The Ultimate Guide to Photographing a Wedding – The Groom Coverage
If you’re about to shoot your first wedding or just looking for some inspiration when it comes to photographing the groom coverage, this article can definitely help!
This is a no fluff, easy to follow detailed guide explaining everything you need to know about photographing a groom’s coverage!
If this is the first post you are checking out on my website and you are new to photographing weddings, I suggest you read the following two articles to familiarise yourself with the basics first. Once you have smashed through those, then you’re ready to continue.
A day in the life of a wedding photographer on shoot day!
Basic things you should have done before the wedding day!
In most cases the groom coverage is the first part of your wedding shoot so it’s super important to get off to an awesome start and totally nail it!
Before we get into all the details I quickly want to go over a few quick points that should have been done before the wedding day:
You have met (or called, or skyped) the couple for a pre wedding meeting and gone through all the details
You have a schedule of the day
You know the address of where the groom will be getting ready
You know the start and end times
You have made notes of the groomsmen’s names, as well as Mum and Dads names
You have sussed out who will be at the grooms place, so you can be prepared if there are 50+ family members there!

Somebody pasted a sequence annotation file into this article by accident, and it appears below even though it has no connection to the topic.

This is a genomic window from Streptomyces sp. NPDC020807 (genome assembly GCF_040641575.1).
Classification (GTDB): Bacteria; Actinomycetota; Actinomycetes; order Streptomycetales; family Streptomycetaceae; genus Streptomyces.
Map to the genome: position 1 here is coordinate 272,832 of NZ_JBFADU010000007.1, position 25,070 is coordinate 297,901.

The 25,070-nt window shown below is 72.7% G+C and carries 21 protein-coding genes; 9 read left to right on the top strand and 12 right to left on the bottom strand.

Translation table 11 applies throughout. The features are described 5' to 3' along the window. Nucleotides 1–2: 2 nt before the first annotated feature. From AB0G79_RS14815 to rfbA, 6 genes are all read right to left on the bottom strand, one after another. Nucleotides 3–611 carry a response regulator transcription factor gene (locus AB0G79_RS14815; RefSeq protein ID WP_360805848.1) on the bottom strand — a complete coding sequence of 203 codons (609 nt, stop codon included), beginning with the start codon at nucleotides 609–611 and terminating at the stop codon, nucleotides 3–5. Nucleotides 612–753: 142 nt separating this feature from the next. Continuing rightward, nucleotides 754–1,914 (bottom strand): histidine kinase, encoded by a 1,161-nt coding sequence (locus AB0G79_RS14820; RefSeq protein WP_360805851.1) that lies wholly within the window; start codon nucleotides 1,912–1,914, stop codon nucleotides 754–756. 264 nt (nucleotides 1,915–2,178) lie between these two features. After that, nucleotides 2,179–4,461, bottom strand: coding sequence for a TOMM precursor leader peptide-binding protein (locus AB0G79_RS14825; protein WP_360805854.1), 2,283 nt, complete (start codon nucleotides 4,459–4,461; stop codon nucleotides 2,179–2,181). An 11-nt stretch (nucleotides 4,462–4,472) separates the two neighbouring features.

You know if there will be anything traditional happening, for example, tea ceremony, dancing, band playing music, shaving grooms face with an axe! etc etc
You know if the parents are still together or not. This is good to know so you don’t end up trying to create any awkward family photos with rivalling parents who want to kill each other!
You have checked the location of the groom’s house (or wherever he and his crew are getting ready) on Google Maps and made sure you leave with enough time to get there early.
And of course you have batteries charged, cards cleared, lenses wiped clean and petrol in the car ready for an awesome, problem-free, fun day 🙂
Groom Coverage: Broken Down Into 9 Sections
The following information and examples describe (in my opinion) everything that should be captured while with the groom and the boys getting ready before the ceremony.